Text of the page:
Explanation and Expression in Ethics

Author: Mark Schroeder

Publisher: OUP Oxford

ISBN: 0191022926

Category: Philosophy

Page: 256

View: 8091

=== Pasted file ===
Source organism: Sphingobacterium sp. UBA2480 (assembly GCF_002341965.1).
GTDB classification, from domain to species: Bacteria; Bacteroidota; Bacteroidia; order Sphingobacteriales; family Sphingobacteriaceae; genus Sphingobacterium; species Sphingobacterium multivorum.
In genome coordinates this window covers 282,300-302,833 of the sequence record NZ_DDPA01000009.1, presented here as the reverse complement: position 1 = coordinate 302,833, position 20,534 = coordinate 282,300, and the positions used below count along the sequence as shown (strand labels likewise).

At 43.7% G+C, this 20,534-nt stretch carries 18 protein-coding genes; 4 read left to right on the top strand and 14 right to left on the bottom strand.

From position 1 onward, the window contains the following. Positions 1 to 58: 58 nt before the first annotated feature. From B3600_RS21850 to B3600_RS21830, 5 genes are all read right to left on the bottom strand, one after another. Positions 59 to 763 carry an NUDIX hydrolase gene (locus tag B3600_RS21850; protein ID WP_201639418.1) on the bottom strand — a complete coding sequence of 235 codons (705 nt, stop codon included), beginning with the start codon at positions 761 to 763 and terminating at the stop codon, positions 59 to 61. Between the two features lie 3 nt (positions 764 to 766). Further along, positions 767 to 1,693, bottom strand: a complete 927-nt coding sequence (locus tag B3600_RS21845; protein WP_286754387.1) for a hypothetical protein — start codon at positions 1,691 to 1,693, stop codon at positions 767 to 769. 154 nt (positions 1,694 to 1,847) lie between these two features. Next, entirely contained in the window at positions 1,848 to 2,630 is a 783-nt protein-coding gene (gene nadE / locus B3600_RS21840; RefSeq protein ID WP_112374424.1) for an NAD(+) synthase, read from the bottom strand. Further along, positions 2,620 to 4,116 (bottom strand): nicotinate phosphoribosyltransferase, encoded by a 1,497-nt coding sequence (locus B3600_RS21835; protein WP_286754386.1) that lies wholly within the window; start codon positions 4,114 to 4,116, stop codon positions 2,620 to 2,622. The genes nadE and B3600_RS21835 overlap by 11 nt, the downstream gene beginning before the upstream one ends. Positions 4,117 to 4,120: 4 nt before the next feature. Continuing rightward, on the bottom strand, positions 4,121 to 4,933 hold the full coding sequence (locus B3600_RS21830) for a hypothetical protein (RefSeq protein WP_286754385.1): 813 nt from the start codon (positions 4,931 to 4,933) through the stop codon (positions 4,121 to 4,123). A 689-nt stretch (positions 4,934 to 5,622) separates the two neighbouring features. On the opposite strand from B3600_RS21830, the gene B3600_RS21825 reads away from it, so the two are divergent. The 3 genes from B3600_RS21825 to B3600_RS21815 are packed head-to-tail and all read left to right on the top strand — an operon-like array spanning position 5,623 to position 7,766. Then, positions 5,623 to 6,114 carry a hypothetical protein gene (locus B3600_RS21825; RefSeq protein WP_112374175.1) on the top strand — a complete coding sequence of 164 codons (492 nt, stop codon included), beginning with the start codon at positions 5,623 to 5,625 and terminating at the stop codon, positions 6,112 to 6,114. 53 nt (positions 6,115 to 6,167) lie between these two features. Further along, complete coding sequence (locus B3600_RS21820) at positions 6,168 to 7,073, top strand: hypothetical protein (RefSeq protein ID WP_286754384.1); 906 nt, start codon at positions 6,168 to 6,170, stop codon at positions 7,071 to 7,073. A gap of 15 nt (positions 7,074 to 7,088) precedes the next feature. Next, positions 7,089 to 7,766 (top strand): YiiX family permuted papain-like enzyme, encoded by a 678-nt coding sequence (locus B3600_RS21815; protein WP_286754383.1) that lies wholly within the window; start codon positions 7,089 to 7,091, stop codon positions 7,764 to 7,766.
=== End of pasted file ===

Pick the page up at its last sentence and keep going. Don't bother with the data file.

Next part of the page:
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Normative ethical theories generally purport to be explanatory—to tell us not just what is good, or what conduct is right, but why. Drawing on both historical and contemporary approaches, Mark Schroeder offers a distinctive picture of how such explanations must work, and of the specific commitments that they incur. According to Schroeder, explanatory moral theories can be perfectly general only if they are reductive, offering accounts of what it is for something to be good, right, or what someone ought to do. So ambitious, highly general normative ethical theorizing is continuous with metaethical inquiry. Moreover, he argues that such explanatory theories face a special challenge in accounting for reasons or obligations that are universally shared, and develops an autonomy-based strategy for meeting this challenge, in the case of requirements of rationality. Explaining the Reasons We Share pulls together over a decade of work by one of the leading figures in contemporary metaethics. One new and ten previously published papers weave together treatments of reasons, reduction, supervenience, instrumental rationality, and legislation, to paint a sharp contrast between two plausible but competing pictures of the nature and limits of moral explanation—one from Cudworth and one indebted to Kant. A substantive new introduction provides a map to reading these essays as a unified argument, and qualifies their conclusions in light of Schroeder's current views. Along with its sister volume, Expressing Our Attitudes, this volume advances the theme that metaethical inquiry is continuous with other areas of philosophy.